Appleton's Cyclopedia of American Biography, edited by James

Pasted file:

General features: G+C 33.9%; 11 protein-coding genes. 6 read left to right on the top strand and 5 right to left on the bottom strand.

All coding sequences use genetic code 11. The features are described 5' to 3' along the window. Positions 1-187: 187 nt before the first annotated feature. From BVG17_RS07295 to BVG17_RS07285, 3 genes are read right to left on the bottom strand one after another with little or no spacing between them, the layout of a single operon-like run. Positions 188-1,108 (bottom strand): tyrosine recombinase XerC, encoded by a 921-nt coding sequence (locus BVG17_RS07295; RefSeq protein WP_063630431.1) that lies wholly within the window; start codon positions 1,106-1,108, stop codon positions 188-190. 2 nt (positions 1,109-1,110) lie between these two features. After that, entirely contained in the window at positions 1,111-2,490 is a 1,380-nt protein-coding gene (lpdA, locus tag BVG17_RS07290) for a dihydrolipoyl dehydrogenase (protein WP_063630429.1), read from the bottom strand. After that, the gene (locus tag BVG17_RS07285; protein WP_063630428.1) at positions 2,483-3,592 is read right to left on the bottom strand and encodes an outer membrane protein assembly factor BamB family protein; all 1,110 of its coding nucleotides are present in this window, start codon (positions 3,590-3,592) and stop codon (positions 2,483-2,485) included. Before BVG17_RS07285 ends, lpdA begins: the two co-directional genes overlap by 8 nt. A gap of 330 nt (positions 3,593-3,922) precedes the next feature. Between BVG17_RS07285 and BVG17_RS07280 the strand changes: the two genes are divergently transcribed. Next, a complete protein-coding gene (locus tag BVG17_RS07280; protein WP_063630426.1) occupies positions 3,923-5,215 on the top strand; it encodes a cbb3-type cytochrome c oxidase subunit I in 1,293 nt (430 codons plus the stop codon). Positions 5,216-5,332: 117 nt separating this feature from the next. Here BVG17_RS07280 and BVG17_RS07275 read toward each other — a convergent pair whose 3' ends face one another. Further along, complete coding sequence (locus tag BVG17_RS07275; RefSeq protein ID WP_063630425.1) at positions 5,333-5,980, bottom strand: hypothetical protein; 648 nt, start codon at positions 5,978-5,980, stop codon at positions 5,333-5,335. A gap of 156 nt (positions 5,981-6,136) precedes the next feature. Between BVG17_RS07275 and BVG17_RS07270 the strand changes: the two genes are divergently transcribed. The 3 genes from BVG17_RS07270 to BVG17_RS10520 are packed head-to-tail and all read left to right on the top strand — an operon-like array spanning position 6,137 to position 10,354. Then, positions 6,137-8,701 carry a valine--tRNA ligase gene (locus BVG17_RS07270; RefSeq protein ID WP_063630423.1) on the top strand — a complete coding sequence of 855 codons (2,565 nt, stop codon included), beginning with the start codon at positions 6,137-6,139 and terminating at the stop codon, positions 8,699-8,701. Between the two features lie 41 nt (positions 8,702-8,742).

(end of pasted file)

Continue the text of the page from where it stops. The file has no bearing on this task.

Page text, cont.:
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MOREY, Samuel, inventor, born in Hebron, Connecticut, 23 October, 1762; died in Fairlee, Vermont, 17 April, 1843. He was a son of Israel Morey, who moved with his family from Hebron to Orford, New Hampshire, in 1766. The son was endowed with great ingenuity and superior mechanical and scientific talents. He acquired large landed estates on both sides of Connecticut river, at Orford, New Hampshire, and Fairlee, Vermont The last seven years of his life were spent on his Fairlee estate, where for many years he had been extensively engaged in lumbering. There his engineering skill is traceable in the remains of chutes built on West mountains to slide the pine logs from inaccessible steeps to Fairlee pond years before Napoleon procured lumber in the Alps by the same means. When an attempt was made to open the Connecticut to navigation from Windsor, Connecticut, to Olcott's Falls, Lebanon, New Hampshire, he planned and built the locks at Bellows Falls. As early as 1780 he began to devote his time to the investigation of steam, heat, and light. He was early in correspondence with Professor Benjamin Silliman, of Yale college, and contributed articles to the "Journal of Science," in which he described a revolving steam-engine, patented by him, 14 July, 1815. As early as 1790 Captain Mercy turned his attention to the matter of " improving the steam-engine, and in applying it to the purpose of propelling boats," at Orford, New Hampshire, on the Connecticut. He built a boat and placed in it a steam-engine of his own manufacture, and with one companion navigated the river at a speed of four miles an hour. The boat was propelled by a paddle-wheel in the prow. When arrangements were sufficiently matured for exhibition, he went to New York, on request, built a boat, and spent three successive summers there in experimenting with it and propelling it. Family sickness called him home, , and he had the boat taken to Hartford, Connecticut, as a more convenient place, and ran it in the presence of many persons. The next season, having made improvements in the engine, he returned to New York and applied the power to a wheel in the stern, which impelled the boat at a speed of about five miles an hour. With this steamboat he made a trial-trip from the ferry to Greenwich and back, accompanied by Chancellor Robert R. Livingston and others, who expressed great satisfaction at the boat's performance. Chancellor Livingston had visited Mercy at Orford, where he had seen and ridden in his first steamboat; and, at Livingston's request and expense, Morey visited him at Clermont. Morey continued his experiments another suInmer, encouraged by the chancellor's promises that, if he succeeded in running the boat eight miles an hour, he would give him a considerable sum, which was understood to be $100,000. For what had been accomplished Livingston offered Morev $7,000 for a patent for the North river to Amboy. Morey did not accept this offer. On 25 March, 1795, a patent was issued to Samuel Morey for a steam-engine, the power to be applied by crank motion to propel boats of any size. This patent is now in the custody of the New Hampshire historical society, in Concord. The patent-office records show that on 27 March, 1799, and 17 November, 1800, patents were issued to Morey for the application of steam, and another in 1803 for a steam-engine. Morey continued his exertions, and in June, 1797, built another steamboat at Bordentown, New Jersey, on the Delaware, which he propelled by means of two paddle-wheels, one on each side. These wheels were more effective than any method tried, and the boat was openly exhibited in Philadelphia. By these successes Mr. Morey became widely known in New England and the middle states. From 1790 till 1820, seven or eight patents were issued to him for improvements to the steam-engine and the application of steam. Every obstacle seemed to Captain Morey to be overcome in the construction of steamboats on a large scale, and arrangements were made with capitalists to put steamboats into practical operation, but a series of misfortunes to him and others deprived them of the means of prosecuting their design.
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